331 – Assignment 1.2

Assignment 1.2

As stated in Chapter 2 of your text, critical thinking involves an integrated set of thinking abilities and attitudes, including thinking actively, exploring situations, thinking independently, viewing situations from different perspectives, and discussing ideas in an organized way. For this assignment, you will analyze a fictional court case with Mary Barnett as the defendant.  First, read the information in Chapter 2 regarding the case. Then analyze the key dimensions of this court case and give a verdict.  Synthesize your thoughts regarding this case in a few paragraphs in which you explain the reasons and evidence that influenced your verdict. Then add your responses to any three of the following analysis questions at the end of your paragraphs.


GUILTY AS CHARGED!

I find Ms. Barnett guilty of the crime of second-degree murder: intentional murder without premeditation. As I read the case, the first impression that stuck with me throughout the rest of the story was that she had told the police she knew she left the baby behind, did not intend to come back, and that she knew Alison would die in a day or two. Being six months old, Alison was one hundred percent reliant on her mother, and Mary knew leaving her for any amount of time would be detrimental to the health and safety of her child. Her responsibility.

As I tried to keep an open mind and put myself in the shoes of both defense and prosecution, I weighed the stories and tried to discern the facts from opinion or emotion. I relied less on testimony that indicated she was just a party girl and drank all the time. Although this may have had something to do with her decision to leave Alison, the real question was did Mary leave Alison alone knowing she would die.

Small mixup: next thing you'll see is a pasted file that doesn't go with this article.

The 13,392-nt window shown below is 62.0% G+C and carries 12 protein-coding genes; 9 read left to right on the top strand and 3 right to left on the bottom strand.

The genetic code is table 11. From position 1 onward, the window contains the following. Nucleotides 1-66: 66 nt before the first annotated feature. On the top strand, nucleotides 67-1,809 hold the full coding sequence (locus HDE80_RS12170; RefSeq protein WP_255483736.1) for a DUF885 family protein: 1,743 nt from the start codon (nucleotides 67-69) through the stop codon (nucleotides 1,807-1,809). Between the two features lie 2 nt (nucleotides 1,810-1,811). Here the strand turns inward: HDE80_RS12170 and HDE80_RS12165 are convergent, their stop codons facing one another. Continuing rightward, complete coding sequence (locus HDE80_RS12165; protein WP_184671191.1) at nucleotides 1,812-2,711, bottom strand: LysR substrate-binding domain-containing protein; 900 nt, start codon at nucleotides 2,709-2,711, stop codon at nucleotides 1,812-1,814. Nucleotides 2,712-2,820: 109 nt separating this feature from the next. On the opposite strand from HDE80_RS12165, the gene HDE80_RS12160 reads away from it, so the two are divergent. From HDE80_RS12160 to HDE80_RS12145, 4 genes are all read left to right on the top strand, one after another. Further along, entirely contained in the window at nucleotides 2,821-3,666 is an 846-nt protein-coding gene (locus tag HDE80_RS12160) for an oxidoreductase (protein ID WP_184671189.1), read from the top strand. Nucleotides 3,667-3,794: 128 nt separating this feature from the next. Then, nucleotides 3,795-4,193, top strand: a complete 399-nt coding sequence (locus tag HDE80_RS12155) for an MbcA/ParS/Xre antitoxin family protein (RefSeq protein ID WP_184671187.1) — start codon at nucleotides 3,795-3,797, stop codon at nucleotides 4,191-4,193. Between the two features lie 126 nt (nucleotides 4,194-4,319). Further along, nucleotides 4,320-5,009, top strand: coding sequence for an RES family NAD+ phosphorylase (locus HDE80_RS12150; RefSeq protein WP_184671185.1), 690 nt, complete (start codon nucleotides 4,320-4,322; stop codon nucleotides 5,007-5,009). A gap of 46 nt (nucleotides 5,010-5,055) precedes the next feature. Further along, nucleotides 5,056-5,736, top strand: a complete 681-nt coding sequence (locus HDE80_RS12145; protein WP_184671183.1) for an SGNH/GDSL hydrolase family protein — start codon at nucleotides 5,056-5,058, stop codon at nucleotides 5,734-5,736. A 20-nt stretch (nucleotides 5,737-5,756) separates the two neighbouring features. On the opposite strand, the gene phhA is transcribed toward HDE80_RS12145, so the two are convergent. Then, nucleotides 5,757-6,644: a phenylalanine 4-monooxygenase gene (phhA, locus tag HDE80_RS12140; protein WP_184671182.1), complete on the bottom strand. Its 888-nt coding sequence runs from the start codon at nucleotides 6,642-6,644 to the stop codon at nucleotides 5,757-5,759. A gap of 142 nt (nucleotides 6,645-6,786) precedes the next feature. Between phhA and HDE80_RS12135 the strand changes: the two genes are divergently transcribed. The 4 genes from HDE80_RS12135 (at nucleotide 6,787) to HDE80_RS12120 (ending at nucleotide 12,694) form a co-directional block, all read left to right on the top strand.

I also compared the two doctor’s statements in helping me determine a verdict. A lot of what they said contradicted each other and so trustworthiness was key in their testimony. The prosecution had been involved with many of these types of cases where the defense had not.

I also took much weight in the officer’s testimony. They are trained to collect facts and be able to weed out opinion and emotion from their reports. He stated that Mary indicated she tried to get a babysitter and, not being able to find one, still left Alison alone. This spoke volumes to me in terms of her knowing what she was about to do and what it would do to her child.

Reflect on your own deliberations of the Mary Barnett case and describe the reasoning process you used to reach a verdict. Did you find that you were composing a continuing story to explain the testimony you were reading? If so, was this story changed or modified as you learned more information?

My reasoning is described in the paragraphs above but I definatley found myself composing the story in my mind. I developed mental pictures at every step. Every time a different witness “spoke,” I imagined what the scene was like. The vision and the story does change with every bit of testimony and how it plays out if she is guilty, or not guilty. I play each piece in my mind and also consider biases. What if the apartment this took place were in the projects vs a gated community? What if all of her other neighbors liked her? What was Alison dressed in and how was she left in the apartment? And on and on.